by, most of the habitats using these trails.
    John Heinz NWR is the most urban refuge managed by the Service. 
Over 100,000 visitors come to the refuge each year, and the refuge's 
urban setting provides unique opportunities for public education and 
involvement. To better address these opportunities and promote 
environmental education, the refuge completed construction on the 
Cusano Environmental Education Center in 2001.
    The mission of the Cusano Environmental Education Center is to 
demonstrate, within an urban setting, the importance of the natural 
world to the quality of human life and to inspire visitors to become 
responsible stewards of the environment.
    Scoping: Preliminary Issues, Concerns, and Opportunities. The 
planning team has identified some preliminary issues, concerns, and 
opportunities to address in the CCP. We list below the categories for 
issues we have identified. During public scoping, we expect additional 
issues may be raised.
    (1) Ecoregional or ecosystemwide issues, such as climate change, 
regional land conservation, and protection of water quality throughout 
the Delaware River estuary;
    (2) Biological program issues, such as habitat and species 
management needs, protection, restoration, monitoring, inventories, and 
    (3) Public use program issues, such as the breadth and quality of 
programs, public access, user conflicts, and use impacts on natural 
    (4) Infrastructure and staffing issues, such as appropriateness of 
facilities, safety, accessibility, and additional staffing needs;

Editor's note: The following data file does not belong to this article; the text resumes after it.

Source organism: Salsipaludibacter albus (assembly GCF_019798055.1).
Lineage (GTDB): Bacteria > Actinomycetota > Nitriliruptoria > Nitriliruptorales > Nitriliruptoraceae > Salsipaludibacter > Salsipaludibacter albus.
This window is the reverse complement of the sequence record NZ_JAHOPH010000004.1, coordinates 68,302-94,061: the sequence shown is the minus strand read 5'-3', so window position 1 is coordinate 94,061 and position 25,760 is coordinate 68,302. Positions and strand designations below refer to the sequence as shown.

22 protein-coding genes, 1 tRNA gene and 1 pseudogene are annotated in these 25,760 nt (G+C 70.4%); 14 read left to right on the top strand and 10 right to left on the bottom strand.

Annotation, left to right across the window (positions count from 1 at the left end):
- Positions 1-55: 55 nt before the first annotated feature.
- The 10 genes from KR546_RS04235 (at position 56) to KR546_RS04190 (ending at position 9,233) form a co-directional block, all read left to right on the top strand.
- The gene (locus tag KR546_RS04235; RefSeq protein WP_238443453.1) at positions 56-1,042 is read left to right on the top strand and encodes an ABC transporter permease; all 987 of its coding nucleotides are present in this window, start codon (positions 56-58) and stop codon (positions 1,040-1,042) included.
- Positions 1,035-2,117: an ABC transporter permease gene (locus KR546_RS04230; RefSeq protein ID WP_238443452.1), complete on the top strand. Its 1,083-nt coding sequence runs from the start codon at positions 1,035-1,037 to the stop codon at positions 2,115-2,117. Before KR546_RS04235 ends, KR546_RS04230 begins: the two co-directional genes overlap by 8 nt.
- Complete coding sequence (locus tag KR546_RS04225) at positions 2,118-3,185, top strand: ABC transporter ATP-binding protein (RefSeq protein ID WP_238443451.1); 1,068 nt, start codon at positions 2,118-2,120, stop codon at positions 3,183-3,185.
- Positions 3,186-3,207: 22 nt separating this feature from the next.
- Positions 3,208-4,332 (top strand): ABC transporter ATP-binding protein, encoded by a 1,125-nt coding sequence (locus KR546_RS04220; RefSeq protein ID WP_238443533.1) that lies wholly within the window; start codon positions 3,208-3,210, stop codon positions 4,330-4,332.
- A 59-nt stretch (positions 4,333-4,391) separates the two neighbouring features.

(5) Community relations and outreach issues and opportunities, such 
as tourism, and local economic impacts; and
    (6) Coordination and communication issues and opportunities with 
other environmental educators, and Federal, State, and Tribal 
Governments, and with non-governmental conservation partners.

Public Meetings

    We will give the public an opportunity to provide input at a public 
meeting. You can obtain the schedule from the refuge manager (see FOR 
FURTHER INFORMATION CONTACT). You may also send comments anytime during 
the planning process by mail, electronic mail, or facsimile (see 
ADDRESSES). There will be additional opportunities to provide public 
input once we have prepared a draft CCP.

Public Availability of Comments

    Before including your address, phone number, electronic mail 
address, or other personal identifying information in your comment, you 
should be aware that your entire comment--including your personal 
identifying information--may be made publicly available at any time. 
While you can ask us in your comment to withhold your personal 
identifying information from public review, we cannot guarantee that we 
will be able to do so.

    Dated: March 29, 2010.
Richard O. Bennett,
Acting Regional Director, Northeast Region, U.S. Fish and Wildlife 
Service, Hadley, MA 01035.
[FR Doc. 2010-10819 Filed 5-6-10; 8:45 am]